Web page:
The European Commission allocated 6 million Euros to launch the European Endowment for Democracy (EED) in November. Endowment was conceived in the framework of the renewed European Neighbourhood Policy (ENP).
The endowment has at the moment 11 million Euros in funds thanks to the Commission and Poland and more funds are expected from Sweden, Netherlands and Switzerland, even though country is not a member of the EU.
EED’s aim is to help political parties, non-registered NGOs, trade unions and other social partners to promote deep and sustainable democracy as well as respect for human rights and the rule of law.
Neighbouring Countries as a Priority
The endowment’s geographical focus will be EU’s European Neighbourhood. It will aim to help new actors that face obstacles accessing EU funding. It will offer a rapid and flexible funding mechanism for beneficiaries who are supported insufficiently or unsupported at the moment.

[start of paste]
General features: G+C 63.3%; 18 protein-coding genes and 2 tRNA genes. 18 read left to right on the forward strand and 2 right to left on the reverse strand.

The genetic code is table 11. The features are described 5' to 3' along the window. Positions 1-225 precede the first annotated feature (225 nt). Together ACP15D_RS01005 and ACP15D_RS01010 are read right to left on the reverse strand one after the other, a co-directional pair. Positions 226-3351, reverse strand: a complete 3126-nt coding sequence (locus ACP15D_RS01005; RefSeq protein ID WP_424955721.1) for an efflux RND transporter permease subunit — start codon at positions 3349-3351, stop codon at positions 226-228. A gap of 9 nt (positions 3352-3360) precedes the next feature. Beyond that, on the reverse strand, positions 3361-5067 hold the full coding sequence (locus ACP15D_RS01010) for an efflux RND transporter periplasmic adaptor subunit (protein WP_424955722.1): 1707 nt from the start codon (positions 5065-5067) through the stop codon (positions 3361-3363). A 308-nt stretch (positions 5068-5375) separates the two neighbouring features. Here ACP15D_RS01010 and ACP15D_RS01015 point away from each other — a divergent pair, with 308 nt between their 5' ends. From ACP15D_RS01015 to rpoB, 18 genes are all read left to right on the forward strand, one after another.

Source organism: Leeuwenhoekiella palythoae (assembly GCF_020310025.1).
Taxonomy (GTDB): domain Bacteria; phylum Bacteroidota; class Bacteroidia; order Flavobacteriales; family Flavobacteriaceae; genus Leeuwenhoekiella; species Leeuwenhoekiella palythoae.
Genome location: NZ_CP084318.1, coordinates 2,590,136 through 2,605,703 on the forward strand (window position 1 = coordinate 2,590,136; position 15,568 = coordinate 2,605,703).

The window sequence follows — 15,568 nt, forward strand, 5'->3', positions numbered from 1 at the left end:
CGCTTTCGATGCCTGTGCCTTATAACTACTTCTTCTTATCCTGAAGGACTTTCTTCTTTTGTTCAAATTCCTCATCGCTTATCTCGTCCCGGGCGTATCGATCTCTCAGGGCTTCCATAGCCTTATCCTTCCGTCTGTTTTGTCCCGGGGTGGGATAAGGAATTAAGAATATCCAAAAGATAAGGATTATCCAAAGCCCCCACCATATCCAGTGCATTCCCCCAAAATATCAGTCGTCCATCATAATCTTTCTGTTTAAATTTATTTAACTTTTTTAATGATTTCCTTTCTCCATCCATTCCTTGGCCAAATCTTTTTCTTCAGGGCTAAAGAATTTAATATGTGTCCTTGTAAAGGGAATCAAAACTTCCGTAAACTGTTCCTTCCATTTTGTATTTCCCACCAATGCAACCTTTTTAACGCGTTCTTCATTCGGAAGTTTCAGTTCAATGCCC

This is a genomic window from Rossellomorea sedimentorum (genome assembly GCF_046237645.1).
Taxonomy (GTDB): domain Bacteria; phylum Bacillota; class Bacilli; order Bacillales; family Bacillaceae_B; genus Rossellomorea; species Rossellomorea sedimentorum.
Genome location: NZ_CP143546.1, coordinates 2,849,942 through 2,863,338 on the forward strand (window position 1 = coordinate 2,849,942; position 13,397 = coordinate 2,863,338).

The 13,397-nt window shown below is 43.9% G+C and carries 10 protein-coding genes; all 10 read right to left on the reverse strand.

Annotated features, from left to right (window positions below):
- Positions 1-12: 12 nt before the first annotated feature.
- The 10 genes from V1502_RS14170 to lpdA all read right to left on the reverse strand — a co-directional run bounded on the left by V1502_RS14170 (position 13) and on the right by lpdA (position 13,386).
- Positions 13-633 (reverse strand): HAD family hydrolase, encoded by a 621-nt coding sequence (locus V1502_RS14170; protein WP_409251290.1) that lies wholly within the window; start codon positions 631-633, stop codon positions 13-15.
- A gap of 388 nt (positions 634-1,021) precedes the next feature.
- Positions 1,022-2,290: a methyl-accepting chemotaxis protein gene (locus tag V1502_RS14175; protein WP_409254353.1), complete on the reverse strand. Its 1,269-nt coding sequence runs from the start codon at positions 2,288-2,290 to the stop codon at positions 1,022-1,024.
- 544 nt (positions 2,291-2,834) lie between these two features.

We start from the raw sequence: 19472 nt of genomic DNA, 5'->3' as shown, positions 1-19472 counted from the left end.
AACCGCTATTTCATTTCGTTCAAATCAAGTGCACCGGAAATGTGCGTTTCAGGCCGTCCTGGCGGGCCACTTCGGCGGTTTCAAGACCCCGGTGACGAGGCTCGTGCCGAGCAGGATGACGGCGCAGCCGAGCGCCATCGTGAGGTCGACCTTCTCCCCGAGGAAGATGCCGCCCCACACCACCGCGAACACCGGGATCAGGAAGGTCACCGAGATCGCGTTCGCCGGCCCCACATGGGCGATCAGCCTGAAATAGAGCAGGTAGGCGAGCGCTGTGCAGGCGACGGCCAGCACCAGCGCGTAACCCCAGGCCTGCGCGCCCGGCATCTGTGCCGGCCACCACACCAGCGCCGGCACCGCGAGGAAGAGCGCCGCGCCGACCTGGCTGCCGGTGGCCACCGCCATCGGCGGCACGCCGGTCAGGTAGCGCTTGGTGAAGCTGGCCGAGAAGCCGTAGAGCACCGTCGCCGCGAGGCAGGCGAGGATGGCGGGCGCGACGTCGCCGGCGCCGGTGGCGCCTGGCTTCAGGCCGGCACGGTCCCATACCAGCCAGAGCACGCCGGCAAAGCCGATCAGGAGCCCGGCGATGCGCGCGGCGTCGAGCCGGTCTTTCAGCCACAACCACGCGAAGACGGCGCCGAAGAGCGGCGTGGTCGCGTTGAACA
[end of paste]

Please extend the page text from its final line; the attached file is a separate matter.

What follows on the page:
EED is expected to encourage deep and sustainable democracy in countries in transition and in societies struggling for democracy.
More Active Democracy Promotion
Expectations are high: although the EED is autonomous from the EU institutions, it is to ensure that EU plays a more active role in democracy promotion and compensate the serious shortcomings of existing programs as the EIDHR (European Instrument for Democracy and Human Rights).
The endowment was established earlier this year, but it remains unclear how it is to complement existing EU instruments in similar tasks.
Picture European Parliament cc2.0.